Accessibility to Justice: An Interview with Certified Judicial Interpreter Roxane King

This article has been edited for length, with the author’s permission,  and it was first published in the Cleveland Metropolitan Bar Journal, January 2018.

Accessibility to all is one of the truly inspiring hallmarks of 21st century American society. Whether it’s the court reporters working tirelessly to caption the entirety of video content on the internet for the benefit of the hearing impaired, or the Certified Judicial Interpreters who break down language barriers to ensure due process in our justice system, countless legal industry professionals are out there making great strides to see to it that we become a more accessible nation for disabled and non-English speaking persons.

As a veteran court reporter, I have witnessed my share of depositions involving an interpreter, ranging anywhere from perfection to the comically outrageous, from having my audio subpoenaed to having the entire deposition thrown out completely. I recently had the absolute pleasure of interviewing Roxane King, one of Cleveland’s most respected and recognizable Supreme Court Certified Judicial Interpreters.


TODD PERSSON: Roxane, you are a Supreme Court Certified Interpreter?

ROXANE KING: Yes. For the Ohio Supreme Court and the Superior Court of California.

TP: What is the role of a Supreme Court Certified Interpreter?

RK: The role and duty of the interpreter is to act as a medium between the court and the non-English speaking person, allowing the defendant or plaintiff to be linguistically and cognitively present in a legal proceeding. The interpreter is required to transfer all meaning he or she hears from the source language into the target language without editing, summarizing, neither adding nor omitting content or meaning.

TP: What is the training and education involved with becoming a Supreme Court Certified Interpreter?

RK: Certified interpreters undergo extensive training and education. We are taught a breadth of legal terminology and various techniques to be mastered, such as the simultaneous, consecutive and legal sight translation techniques. All three must be mastered and learned to precision to become certified.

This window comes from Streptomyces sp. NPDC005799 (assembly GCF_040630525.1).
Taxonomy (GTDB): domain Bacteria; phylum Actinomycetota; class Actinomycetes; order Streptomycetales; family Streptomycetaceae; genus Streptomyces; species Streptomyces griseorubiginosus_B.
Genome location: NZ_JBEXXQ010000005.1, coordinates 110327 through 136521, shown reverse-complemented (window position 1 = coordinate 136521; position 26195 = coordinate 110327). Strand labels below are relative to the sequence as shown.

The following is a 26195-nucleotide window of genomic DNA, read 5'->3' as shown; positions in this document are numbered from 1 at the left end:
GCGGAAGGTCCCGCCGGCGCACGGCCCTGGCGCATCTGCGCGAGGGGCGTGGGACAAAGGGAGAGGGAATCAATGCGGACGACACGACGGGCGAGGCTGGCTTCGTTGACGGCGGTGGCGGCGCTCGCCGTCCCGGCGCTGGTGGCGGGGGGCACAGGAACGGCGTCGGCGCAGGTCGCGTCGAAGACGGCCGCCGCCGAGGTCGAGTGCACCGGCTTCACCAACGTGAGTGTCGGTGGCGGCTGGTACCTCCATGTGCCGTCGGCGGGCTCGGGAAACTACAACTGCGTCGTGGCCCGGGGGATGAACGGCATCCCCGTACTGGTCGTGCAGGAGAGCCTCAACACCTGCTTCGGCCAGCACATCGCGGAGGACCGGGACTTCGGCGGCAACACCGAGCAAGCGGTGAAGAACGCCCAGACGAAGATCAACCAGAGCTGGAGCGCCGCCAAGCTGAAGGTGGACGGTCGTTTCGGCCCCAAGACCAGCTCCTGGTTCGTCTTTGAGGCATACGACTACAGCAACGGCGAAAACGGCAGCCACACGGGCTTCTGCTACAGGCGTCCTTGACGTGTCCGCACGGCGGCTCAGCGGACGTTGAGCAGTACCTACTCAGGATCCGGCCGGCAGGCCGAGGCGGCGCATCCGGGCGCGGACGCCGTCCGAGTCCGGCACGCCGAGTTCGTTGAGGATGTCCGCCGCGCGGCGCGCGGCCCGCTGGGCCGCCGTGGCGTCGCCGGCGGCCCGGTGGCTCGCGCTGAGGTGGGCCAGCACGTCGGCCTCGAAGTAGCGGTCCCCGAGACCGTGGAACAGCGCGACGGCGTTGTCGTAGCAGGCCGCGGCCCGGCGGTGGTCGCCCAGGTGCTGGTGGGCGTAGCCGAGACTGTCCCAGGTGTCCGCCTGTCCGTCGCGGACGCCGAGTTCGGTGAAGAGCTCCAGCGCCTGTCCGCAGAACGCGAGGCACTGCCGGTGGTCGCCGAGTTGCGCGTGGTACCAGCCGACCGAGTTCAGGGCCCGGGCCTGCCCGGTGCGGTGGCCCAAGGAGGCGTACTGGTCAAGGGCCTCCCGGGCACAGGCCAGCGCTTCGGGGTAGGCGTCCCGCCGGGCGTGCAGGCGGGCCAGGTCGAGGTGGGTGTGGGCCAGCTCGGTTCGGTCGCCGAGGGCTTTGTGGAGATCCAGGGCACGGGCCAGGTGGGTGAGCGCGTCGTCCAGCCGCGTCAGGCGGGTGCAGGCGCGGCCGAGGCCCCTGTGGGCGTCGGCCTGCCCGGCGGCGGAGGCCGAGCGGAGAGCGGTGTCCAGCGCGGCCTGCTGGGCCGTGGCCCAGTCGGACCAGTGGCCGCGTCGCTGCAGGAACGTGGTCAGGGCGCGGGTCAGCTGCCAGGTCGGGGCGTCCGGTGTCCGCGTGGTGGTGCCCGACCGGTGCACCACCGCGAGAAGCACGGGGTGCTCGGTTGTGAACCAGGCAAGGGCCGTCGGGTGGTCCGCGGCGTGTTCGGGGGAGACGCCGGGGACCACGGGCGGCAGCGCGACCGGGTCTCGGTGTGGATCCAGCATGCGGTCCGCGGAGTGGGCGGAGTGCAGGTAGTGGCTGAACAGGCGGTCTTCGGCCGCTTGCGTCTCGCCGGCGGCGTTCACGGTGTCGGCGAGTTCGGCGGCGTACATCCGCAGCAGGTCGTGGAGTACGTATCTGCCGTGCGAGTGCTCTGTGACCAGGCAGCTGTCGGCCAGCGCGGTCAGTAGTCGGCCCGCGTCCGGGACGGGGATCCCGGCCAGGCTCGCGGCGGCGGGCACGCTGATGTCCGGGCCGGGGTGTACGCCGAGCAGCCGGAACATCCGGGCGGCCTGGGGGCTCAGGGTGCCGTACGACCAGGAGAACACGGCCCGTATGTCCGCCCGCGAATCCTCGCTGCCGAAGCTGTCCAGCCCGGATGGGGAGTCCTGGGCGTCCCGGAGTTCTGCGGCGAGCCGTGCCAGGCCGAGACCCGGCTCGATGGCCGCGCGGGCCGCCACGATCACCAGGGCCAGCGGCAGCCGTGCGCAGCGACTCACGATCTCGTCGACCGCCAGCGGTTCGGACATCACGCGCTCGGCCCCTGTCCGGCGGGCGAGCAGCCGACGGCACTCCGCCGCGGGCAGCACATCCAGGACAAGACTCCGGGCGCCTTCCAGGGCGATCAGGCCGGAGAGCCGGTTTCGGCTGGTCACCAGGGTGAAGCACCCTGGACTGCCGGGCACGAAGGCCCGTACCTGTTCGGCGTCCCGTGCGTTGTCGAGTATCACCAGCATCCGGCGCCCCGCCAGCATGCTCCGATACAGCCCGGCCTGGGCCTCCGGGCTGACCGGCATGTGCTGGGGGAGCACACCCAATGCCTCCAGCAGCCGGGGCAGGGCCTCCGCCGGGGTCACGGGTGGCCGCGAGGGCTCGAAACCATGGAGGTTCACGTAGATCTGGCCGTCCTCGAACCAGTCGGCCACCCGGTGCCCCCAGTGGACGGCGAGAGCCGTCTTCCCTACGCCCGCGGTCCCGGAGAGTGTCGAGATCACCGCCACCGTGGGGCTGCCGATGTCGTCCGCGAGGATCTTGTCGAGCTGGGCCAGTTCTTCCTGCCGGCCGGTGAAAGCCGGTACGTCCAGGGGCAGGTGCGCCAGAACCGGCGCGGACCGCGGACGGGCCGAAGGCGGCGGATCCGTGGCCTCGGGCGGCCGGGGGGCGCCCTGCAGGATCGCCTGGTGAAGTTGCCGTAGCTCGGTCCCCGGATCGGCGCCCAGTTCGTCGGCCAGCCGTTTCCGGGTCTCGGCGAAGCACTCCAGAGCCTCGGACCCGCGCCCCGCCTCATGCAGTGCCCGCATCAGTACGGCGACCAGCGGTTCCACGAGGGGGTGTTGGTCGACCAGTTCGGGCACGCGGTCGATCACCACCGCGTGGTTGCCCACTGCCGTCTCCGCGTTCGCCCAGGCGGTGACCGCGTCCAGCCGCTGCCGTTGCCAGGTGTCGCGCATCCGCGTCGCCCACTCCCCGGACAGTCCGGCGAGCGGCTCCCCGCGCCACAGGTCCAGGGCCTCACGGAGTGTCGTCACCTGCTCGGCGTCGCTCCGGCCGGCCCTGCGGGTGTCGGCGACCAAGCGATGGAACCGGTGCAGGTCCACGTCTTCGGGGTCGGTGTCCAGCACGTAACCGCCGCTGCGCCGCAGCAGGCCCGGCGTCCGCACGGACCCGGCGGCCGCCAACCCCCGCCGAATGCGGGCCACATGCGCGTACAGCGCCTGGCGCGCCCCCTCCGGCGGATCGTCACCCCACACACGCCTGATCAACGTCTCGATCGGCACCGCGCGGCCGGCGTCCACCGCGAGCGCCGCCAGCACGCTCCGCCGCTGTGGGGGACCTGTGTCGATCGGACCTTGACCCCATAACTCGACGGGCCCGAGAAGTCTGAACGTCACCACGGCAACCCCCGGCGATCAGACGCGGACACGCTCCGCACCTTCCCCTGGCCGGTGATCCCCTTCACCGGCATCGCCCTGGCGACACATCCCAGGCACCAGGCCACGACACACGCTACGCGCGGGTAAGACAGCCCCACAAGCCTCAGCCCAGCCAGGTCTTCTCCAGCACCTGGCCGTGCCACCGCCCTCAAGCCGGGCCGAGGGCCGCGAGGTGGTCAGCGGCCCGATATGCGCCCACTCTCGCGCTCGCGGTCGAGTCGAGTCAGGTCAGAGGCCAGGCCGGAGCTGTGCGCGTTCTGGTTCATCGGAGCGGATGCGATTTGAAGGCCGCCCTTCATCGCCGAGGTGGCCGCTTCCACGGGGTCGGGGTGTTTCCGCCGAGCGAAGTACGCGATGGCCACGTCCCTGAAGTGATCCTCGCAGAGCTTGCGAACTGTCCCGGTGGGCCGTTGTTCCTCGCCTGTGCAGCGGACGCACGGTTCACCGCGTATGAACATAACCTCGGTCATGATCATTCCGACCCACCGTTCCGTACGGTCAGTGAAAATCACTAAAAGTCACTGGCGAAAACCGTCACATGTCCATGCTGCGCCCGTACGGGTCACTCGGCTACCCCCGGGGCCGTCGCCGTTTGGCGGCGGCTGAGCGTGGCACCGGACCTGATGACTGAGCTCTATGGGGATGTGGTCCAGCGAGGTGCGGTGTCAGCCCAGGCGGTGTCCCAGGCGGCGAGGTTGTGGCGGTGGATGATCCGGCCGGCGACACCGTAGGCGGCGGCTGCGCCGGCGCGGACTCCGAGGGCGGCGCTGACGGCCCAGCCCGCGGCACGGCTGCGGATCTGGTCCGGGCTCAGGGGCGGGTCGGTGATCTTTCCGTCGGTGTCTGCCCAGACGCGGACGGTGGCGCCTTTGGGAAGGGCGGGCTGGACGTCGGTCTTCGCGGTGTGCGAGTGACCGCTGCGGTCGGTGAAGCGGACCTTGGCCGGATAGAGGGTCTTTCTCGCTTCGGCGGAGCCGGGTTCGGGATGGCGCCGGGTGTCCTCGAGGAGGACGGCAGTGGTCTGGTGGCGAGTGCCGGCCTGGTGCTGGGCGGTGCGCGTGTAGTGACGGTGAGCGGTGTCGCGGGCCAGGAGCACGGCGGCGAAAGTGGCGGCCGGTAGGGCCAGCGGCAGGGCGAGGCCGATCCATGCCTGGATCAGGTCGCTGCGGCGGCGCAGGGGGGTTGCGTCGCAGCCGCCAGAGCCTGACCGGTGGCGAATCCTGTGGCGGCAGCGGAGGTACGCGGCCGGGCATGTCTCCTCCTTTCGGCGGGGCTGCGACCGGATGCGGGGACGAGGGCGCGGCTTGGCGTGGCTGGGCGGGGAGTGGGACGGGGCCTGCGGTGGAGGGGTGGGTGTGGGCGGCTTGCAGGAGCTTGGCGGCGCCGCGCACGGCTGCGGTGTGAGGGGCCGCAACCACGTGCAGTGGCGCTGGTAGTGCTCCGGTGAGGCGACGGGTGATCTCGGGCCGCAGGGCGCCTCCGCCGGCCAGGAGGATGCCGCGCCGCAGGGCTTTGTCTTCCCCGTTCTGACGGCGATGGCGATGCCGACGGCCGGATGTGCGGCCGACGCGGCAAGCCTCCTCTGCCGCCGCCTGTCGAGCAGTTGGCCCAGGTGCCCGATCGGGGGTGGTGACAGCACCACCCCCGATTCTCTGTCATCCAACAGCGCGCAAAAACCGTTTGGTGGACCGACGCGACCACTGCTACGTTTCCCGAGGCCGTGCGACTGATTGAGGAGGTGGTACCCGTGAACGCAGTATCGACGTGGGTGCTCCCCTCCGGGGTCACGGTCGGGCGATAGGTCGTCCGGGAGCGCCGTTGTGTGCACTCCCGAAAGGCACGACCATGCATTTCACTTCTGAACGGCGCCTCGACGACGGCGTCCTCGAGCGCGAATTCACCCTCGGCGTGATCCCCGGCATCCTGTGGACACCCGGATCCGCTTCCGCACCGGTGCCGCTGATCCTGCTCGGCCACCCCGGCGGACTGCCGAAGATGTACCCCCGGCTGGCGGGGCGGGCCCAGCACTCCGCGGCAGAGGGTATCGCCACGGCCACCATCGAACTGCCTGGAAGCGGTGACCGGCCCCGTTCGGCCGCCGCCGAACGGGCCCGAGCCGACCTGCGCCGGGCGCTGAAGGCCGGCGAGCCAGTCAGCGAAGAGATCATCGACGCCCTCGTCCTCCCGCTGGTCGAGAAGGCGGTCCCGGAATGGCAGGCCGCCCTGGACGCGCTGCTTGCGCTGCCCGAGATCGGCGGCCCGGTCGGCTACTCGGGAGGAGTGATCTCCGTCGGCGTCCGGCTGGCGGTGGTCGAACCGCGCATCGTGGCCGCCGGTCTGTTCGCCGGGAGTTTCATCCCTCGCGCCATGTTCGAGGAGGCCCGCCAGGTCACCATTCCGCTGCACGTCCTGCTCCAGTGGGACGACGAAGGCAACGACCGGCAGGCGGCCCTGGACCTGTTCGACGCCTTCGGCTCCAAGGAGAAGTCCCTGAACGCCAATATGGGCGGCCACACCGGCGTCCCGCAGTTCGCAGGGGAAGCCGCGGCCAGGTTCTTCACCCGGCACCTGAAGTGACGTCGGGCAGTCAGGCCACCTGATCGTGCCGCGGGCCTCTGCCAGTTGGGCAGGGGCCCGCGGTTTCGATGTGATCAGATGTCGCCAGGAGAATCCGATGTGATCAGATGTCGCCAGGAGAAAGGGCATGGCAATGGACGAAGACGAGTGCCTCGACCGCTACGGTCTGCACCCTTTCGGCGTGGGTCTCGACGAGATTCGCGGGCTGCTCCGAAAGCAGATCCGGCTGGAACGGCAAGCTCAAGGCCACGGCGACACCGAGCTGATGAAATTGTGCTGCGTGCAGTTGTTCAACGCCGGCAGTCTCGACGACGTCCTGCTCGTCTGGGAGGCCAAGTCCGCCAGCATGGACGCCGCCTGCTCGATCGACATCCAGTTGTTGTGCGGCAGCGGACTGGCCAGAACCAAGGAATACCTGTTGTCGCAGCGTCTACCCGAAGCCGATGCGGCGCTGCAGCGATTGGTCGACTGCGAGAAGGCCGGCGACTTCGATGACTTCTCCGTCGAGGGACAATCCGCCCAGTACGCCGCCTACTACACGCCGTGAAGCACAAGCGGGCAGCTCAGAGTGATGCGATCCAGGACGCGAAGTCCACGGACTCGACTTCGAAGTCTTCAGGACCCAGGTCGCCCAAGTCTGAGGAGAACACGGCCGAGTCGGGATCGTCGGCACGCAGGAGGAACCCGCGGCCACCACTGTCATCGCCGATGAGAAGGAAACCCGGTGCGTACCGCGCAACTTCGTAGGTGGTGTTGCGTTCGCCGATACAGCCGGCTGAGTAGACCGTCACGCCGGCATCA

TP: What is the testing involved?

RK: The Supreme Court of Ohio administers the certification testing, and there are two phases. The first phase is a written examination, which includes complex legal terminology, court language, and professional ethics and canons. The examinee must pass all areas of the test to move on to the next phase. After passing the written portion of the test, the examinee takes an oral exam, which consists of demonstrating oral proficiency in simultaneous and consecutive interpreting, as well as legal sight translation in both languages. A successful candidate must pass both the written and oral portions of the examination.

TP: So why the need for certification when it comes to interpreting in the legal arena?

RK: Well, first and foremost, it is the law. Certified Judicial Interpreters ensure the highest quality of interpretation. Professional judicial interpreting is provided to assist the Court in overcoming the linguistic barrier in the administration of justice for parties and/or individuals not fluent in English.

TP: One of the articles that you gave me to read before we met talked about how traditional bilinguals in the business setting will not necessarily interpret verbatim, but they will give a gist of what’s being said or summarize. But as a Certified Judicial Interpreter, you are trained in verbatim interpreting?